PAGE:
Jon on Hamlet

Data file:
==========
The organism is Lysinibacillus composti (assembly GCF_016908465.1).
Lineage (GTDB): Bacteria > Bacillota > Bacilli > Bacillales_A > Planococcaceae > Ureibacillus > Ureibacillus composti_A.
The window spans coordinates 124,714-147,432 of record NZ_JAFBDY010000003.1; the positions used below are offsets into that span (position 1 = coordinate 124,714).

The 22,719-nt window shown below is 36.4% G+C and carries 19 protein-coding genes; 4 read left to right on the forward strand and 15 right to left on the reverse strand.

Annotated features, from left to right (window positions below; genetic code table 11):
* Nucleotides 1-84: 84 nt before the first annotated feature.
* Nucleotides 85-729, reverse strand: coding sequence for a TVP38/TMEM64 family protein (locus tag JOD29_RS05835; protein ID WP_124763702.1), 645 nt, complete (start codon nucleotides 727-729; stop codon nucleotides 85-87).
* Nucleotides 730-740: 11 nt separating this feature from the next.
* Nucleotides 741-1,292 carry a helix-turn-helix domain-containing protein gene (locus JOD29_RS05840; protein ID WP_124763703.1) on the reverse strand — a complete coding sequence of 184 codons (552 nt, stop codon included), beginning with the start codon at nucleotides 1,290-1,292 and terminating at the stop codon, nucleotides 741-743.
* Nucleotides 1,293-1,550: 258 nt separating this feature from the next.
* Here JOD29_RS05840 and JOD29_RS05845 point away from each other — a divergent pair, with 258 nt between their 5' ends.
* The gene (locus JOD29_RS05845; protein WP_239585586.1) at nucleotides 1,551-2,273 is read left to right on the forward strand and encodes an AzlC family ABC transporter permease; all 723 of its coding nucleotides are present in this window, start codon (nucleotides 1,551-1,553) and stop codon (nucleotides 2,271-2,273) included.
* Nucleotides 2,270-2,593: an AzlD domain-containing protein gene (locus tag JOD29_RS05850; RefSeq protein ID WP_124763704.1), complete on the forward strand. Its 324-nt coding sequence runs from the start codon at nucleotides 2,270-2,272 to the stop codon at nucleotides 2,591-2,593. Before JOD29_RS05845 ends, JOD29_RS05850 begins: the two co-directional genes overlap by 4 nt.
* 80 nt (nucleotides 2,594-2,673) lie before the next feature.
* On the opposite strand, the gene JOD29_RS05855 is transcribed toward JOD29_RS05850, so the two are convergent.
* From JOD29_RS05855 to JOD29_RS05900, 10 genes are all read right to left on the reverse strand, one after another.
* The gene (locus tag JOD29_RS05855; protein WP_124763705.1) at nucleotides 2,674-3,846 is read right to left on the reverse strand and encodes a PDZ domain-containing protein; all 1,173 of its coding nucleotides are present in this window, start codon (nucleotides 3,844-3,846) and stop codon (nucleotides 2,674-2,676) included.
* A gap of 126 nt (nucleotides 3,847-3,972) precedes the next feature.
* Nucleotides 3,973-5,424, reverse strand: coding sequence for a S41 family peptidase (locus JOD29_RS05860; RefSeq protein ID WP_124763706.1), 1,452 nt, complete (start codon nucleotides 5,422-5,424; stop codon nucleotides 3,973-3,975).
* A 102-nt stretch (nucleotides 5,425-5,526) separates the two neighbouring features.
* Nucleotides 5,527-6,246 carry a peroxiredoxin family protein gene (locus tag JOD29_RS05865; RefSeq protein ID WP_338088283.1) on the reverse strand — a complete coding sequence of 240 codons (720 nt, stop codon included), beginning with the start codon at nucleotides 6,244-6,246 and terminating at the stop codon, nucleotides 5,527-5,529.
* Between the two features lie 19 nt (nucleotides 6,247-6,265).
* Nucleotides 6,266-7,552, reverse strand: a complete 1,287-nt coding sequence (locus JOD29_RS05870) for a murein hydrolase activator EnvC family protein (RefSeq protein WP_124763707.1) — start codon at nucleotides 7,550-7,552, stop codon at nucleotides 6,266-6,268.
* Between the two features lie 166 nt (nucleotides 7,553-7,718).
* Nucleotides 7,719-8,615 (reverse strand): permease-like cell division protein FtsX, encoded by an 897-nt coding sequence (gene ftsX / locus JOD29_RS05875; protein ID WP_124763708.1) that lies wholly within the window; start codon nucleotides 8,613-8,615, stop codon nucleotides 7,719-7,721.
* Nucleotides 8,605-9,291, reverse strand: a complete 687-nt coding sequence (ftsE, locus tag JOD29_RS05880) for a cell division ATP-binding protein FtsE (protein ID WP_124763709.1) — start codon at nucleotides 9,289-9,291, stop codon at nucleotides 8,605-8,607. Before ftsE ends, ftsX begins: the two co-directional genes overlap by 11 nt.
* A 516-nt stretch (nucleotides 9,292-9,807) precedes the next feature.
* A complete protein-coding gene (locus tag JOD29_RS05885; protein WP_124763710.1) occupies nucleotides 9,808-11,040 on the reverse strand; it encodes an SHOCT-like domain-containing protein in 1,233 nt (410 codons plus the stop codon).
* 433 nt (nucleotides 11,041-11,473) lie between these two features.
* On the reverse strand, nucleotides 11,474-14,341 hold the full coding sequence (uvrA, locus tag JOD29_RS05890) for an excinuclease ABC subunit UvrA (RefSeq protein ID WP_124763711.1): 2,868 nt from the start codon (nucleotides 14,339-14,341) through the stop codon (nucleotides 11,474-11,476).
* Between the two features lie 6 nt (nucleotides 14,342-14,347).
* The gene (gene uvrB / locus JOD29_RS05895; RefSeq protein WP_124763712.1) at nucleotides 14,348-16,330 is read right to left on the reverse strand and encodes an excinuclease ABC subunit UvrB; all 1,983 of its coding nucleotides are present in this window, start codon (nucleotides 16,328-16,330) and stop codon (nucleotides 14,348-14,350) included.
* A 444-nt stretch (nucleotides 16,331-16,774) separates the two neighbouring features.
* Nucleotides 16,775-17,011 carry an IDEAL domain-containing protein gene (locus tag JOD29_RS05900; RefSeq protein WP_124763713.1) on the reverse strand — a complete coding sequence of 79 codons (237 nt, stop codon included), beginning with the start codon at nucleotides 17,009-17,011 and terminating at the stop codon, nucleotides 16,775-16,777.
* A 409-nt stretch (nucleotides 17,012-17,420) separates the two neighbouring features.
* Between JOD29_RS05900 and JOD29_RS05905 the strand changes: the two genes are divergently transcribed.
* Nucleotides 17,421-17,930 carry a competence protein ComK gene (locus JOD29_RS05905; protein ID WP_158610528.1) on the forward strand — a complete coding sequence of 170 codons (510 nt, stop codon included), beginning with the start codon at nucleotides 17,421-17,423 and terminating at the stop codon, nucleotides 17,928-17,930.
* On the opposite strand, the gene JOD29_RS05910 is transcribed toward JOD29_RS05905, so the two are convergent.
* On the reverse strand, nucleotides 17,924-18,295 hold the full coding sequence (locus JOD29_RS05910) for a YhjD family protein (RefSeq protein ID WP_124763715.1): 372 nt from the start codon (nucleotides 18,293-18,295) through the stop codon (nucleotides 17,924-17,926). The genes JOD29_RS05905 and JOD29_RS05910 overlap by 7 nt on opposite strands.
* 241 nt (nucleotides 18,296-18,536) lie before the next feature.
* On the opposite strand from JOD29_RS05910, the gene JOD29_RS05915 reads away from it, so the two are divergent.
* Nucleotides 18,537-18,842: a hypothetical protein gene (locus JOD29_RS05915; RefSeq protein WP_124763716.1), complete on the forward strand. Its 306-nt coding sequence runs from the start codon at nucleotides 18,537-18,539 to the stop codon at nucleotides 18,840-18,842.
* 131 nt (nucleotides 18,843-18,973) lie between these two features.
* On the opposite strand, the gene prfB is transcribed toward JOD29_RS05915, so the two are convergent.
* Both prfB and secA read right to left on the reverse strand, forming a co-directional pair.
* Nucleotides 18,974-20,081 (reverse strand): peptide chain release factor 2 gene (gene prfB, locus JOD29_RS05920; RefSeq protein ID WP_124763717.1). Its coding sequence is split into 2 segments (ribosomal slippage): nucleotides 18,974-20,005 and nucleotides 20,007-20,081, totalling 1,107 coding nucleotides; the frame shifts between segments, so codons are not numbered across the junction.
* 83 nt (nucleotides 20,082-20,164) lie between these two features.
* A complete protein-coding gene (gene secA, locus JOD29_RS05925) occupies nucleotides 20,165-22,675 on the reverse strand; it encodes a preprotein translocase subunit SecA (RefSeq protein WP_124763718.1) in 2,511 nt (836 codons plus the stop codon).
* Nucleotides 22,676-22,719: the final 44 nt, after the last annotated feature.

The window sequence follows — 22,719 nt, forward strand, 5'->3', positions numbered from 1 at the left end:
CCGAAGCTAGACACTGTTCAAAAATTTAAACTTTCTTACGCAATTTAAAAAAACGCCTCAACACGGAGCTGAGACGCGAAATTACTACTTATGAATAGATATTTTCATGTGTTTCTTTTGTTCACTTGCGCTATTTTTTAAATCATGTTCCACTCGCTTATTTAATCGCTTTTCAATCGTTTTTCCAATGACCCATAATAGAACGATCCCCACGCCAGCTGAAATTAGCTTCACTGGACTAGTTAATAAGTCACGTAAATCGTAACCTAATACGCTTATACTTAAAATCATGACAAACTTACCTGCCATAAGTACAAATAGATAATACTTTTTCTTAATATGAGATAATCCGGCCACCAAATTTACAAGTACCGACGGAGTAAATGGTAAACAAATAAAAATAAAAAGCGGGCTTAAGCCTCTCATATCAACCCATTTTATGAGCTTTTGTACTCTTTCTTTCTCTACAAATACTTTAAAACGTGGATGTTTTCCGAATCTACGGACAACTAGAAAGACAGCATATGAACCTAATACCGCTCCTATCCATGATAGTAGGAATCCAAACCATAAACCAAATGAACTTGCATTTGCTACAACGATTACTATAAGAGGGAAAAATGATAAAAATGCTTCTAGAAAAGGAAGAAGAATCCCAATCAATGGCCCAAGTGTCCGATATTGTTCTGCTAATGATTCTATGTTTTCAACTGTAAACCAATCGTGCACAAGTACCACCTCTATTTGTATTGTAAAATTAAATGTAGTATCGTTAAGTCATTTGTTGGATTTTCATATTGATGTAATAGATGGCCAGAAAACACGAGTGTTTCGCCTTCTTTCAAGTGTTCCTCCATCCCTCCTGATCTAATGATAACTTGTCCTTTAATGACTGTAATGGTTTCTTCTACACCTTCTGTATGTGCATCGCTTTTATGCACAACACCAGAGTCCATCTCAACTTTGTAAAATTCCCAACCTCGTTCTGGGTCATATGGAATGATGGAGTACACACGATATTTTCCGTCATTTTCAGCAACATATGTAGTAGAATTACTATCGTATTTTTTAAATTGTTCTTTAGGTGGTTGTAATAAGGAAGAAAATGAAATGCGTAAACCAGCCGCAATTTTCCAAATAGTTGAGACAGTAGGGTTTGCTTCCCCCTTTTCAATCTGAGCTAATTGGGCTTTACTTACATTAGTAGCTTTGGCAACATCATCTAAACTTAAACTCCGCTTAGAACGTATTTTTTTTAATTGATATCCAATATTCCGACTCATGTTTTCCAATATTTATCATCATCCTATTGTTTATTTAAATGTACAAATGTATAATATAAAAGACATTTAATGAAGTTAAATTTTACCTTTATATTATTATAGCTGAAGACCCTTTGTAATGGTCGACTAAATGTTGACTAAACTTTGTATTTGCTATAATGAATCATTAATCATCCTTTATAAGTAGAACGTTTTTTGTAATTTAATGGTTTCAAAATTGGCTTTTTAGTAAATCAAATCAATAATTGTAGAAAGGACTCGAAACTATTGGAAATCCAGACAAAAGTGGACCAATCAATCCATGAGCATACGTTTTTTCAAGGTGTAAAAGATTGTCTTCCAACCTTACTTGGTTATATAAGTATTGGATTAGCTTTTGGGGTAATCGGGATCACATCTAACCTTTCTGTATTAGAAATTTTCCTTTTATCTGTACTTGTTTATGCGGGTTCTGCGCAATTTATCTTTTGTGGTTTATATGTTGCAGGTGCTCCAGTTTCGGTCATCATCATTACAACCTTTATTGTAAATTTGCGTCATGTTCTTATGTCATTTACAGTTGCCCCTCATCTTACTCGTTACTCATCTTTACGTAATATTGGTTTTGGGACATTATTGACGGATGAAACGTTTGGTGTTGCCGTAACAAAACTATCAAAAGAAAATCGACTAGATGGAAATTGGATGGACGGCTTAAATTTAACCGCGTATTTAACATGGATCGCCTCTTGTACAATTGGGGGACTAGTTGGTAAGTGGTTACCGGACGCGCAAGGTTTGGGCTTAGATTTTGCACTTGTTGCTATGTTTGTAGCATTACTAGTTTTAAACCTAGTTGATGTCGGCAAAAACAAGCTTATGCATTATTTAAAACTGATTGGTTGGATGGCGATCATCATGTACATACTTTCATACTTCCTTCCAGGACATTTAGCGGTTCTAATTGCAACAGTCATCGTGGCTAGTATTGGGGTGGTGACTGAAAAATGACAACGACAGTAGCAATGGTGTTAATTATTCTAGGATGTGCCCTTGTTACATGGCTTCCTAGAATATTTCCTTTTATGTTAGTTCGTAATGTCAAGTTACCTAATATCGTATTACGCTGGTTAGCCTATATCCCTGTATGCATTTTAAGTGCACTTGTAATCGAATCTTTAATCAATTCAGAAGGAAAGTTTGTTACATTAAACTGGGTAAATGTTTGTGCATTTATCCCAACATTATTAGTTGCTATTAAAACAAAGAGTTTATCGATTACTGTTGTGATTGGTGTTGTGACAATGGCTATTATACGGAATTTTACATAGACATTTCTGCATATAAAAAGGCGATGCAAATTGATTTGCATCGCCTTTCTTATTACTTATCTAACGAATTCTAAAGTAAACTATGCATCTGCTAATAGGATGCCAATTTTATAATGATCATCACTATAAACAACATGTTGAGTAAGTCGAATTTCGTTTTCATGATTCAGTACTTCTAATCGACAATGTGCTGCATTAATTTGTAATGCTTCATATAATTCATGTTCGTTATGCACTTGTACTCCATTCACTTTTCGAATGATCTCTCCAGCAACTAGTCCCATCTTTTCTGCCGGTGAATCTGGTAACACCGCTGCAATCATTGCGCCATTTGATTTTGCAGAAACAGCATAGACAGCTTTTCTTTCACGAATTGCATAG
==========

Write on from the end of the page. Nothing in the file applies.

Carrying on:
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The act of taking revenge on someone for past wrong doings is known to never truly repair the damage that person has done. Seeking vengeance will consume one’s life and as a result when the goal is achieved the avenger is often left feeling empty. To achieve revenge sacrifices must be made and casualties are an inevitable outcome. In Shakespeare’s Hamlet there are many instances where revenge leads to sacrifice and death. A journey for revenge will often lead to ones own death, both physically and otherwise. Vengeance will lead to the deterioration of past connections and relationships. An avenger’s journey frequently results in the death of loved ones. To avenge one death will inevitably cause another to seek vengeance for it. Before you embark on a journey of revenge, dig two graves. The physical, emotional, and psychological death of oneself are all repercussions of revenge and reasons to dig an extra grave. In Hamlet’s case he sacrifices his mind state in order for him to get his revenge on King Claudius. After seeing Fortinbras’ army go off to war Hamlet states, “O, from this time forth my thoughts be bloody or be nothing worth.”(IV V 65-66) Through this statement one observes the death of Hamlet’s old self, which is to be buried in the second grave, as he now has to move into action in order to avenge his father. In a physical sense Hamlet’s quest to avenge his father comes at the price of his own death at the hands of Laertes. Through his physical death one observes that on his quest for revenge a grave was dug for Claudius and another for himself. On a journey for revenge one must also be willing to sacrifices other goals and future plans. For Hamlet, his death results in the destruction of the royal court that Hamlet was trying to restore to order. While on the verge of death Hamlet says to Horatio, “But I do prophecy th’election lights on Fortinbras. He has my dying voice.”(V II 348-349). Hamlet’s...
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